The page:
In hope of sweeping change and major tax reform, the vast majority of working-class middle Americans voted for Donald Trump this past November. But will the President-elect’s tax plan truly benefit these citizens? In a paradoxical twist, some experts believe Trump’s tax plan will actually be more advantageous to high-income U.S. coastal residents than it will be to Americans who live in the middle of the country.

Cuts vs. Hikes

In October 2016, Trump released his “Contract with the American Voter,” a plan that outlines what he aims to accomplish in the first 100 days of his presidency – including tax cuts for most middle-class Americans. “The largest tax reductions are for the middle class,” the contract states. (For more on this read, Do Tax Cuts Stimulate the Economy?)

Middle-class families would receive approximately 2% in tax cuts under Trump’s plan, according to an analysis by the nonpartisan Tax Policy Center. While a 2% tax break is certainly nothing to sneeze at, this reduction pales in comparison to the tax cuts America’s richest 1% will receive under the plan – an average of 13.5%. 

What's more, almost 8 million families, including most single-parent households, may actually see tax increases under Trump’s plan. Couples with three or more children could also see a tax hike. Why might these families pay more? Because Trump’s plan, as it now stands, would eliminate the personal exemption and the head-of-household filing status, two features that have allowed many of these Americans to reduce their taxable income. In fact, more than 22 million Americans took advantage of these filing breaks last year. According to the Tax Policy Center, if Trump were to leave the head of household filing status and personal exemptions in place, tax revenues would be reduced by $2.1 trillion over the next 10 years.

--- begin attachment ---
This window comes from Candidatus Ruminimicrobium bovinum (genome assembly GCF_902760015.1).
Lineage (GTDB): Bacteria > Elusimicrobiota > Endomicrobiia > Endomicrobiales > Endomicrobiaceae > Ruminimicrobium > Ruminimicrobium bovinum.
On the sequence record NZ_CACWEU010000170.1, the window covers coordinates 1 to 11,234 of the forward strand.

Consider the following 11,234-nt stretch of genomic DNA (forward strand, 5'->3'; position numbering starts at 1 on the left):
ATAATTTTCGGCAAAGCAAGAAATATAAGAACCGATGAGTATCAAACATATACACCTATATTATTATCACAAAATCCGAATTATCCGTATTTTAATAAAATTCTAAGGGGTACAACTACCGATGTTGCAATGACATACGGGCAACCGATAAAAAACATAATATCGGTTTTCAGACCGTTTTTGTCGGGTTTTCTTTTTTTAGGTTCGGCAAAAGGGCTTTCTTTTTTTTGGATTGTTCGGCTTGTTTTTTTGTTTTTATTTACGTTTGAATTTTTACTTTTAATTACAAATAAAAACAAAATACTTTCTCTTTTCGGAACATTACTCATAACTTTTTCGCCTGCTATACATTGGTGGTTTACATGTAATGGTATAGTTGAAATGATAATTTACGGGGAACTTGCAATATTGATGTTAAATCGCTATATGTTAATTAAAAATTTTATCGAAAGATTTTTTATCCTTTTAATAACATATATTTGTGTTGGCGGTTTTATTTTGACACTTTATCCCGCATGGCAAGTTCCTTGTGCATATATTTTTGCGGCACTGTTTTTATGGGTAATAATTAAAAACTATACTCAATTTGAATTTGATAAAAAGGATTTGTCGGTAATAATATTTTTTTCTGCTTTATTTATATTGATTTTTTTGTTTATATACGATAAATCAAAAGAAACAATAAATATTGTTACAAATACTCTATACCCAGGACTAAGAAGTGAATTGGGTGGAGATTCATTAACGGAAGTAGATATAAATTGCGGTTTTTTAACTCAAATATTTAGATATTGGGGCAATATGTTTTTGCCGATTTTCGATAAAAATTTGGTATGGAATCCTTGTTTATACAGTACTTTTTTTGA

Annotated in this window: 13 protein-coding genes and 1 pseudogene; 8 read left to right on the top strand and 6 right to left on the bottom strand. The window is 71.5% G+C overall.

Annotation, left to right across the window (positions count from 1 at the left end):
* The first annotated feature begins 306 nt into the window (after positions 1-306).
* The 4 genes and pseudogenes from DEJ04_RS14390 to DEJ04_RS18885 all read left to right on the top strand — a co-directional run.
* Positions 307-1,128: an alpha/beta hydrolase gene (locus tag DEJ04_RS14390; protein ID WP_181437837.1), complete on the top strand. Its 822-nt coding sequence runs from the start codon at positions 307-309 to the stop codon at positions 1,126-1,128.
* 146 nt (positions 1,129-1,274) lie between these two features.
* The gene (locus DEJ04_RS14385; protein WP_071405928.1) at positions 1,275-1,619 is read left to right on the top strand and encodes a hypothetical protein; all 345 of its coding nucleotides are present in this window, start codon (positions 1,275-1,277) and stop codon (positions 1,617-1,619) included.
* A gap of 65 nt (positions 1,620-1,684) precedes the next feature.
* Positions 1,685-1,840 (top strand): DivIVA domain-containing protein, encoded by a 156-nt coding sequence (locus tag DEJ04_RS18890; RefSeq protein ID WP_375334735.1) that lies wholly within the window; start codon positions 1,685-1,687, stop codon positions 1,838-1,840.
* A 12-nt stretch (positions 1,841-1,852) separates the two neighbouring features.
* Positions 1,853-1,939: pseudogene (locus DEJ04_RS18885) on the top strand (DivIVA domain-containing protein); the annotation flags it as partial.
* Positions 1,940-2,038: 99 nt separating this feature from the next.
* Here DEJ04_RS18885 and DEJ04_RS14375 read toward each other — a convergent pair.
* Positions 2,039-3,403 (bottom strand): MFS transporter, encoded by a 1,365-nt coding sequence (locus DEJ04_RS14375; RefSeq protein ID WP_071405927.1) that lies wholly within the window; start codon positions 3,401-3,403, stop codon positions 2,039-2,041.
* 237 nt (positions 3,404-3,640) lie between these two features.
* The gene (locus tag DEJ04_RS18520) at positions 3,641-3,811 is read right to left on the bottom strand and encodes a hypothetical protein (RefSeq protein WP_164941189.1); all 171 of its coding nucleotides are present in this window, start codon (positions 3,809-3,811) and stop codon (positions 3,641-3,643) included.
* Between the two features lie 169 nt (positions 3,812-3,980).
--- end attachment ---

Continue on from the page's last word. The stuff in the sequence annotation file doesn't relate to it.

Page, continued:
A Tidal Wave of Tax Cuts for Coastal Elites

While middle class families could see modest tax cuts (or tax hikes, in some cases – see Trump's Upper-Middle-Class Tax Increase), experts say the wealthiest Americans are likely to benefit from Trump’s plan more than any other group.

Models by the Tax Foundation suggest that the lowest 20% of taxpayers could see their after-tax incomes increase by 6.9% to more than 8%, depending on how some of the features in Trump’s plan play out. The middle 20% would see a 7.7% to 9% income boost, and the top 20% would receive an 8.7% to 12.3% increase in after-tax income. Yet, the top 1% – the richest Americans – would enjoy a 12.2% to 19.9% rise in their after-tax income.

Many of these wealthy Americans who will see the most substantial tax cuts live not in the middle of America, but along the coasts. In fact, a large number of these coastal elites likely voted for Hillary Clinton.

According to the state-to-state income data analyzed by the Center on Budget and Policy Priorities, the top-income households that will profit the most from Trump’s tax plan live disproportionately in pro-Clinton states. Meanwhile, lower-income households that will benefit the least live primarily in pro-Trump states.

Take, for instance, the fact that Mississippi, West Virginia, Arkansas, Alabama, South Dakota, Montana and Oklahoma are all “Middle America” states that backed Trump in the election, yet only a small proportion of residents in these states (10% to 14%) are in the top income group that will benefit most from President-elect Trump’s tax plan. As a matter of fact, in all but five of the states that voted for Trump, more households fall into the lowest 20% income group than are in the wealthiest group.

The Bottom Line

While President-elect Trump plans to deliver on the tax cuts he promised to Middle America, these decreases will be minor compared to the significant reductions coastal elites will enjoy.

Will Trump voters be helped in other ways? Proponents point out that Trump’s plan is designed to stimulate economic growth.

In fact, his plan would inject $4 to $6 trillion into the economy over 10 years, primarily via business tax cuts. That's because as president, Donald Trump plans to slash the corporate income tax rate by more than half, to 15%.

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